From the ‘Open Source Language Rules’ files:
When I first started building websites in the late 90’s, PHP was my tool of choice. Though many things have changed on the web since then, PHP’s popularity has not changed, it has grown.
A new report from Netcraft puts the current tally as of January 2013 for PHP sites on the web, at a staggering 244 million sites. In context, that’s nearly 40 percent of the 630 million total sites on the web today.
Why is PHP so dominant?
Well the most obvious answer is that most modern content management systems (including the one that powers this site) use PHP. The world’s most popular CMS systems including WordPress, Drupal and Joomla all use PHP.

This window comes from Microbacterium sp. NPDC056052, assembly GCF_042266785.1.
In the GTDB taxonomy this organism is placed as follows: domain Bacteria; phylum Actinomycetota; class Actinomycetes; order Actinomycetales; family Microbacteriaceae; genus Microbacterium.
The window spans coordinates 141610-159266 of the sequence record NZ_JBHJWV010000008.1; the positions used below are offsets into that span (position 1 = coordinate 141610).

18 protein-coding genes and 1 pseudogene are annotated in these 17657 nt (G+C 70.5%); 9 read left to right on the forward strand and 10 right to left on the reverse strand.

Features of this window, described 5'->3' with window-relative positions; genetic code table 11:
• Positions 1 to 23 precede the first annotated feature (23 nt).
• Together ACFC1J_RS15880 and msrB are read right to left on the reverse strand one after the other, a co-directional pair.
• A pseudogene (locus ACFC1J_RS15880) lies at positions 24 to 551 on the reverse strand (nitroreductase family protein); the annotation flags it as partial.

The dominance of PHP will not change anytime soon, especially since CMS usage continues to grow.
As a language, PHP also continues to grow. My first exposure to PHP was with the 3.x branch and I spent many long days and nights struggling with PHP 4.x too. Today PHP 5.x dominates, which makes sense since PHP 5.0 was first released over 8 years ago. Though it wasn’t until 2008 that PHP 4.x was declared (mostly) dead.
So for all you aspiring developers out there, don’t get caught up in the hype around RoR or other ‘exotic’ web frameworks and languages, make sure you have a grounded understanding of PHP. You’ll certainly be in company with nearly half the web.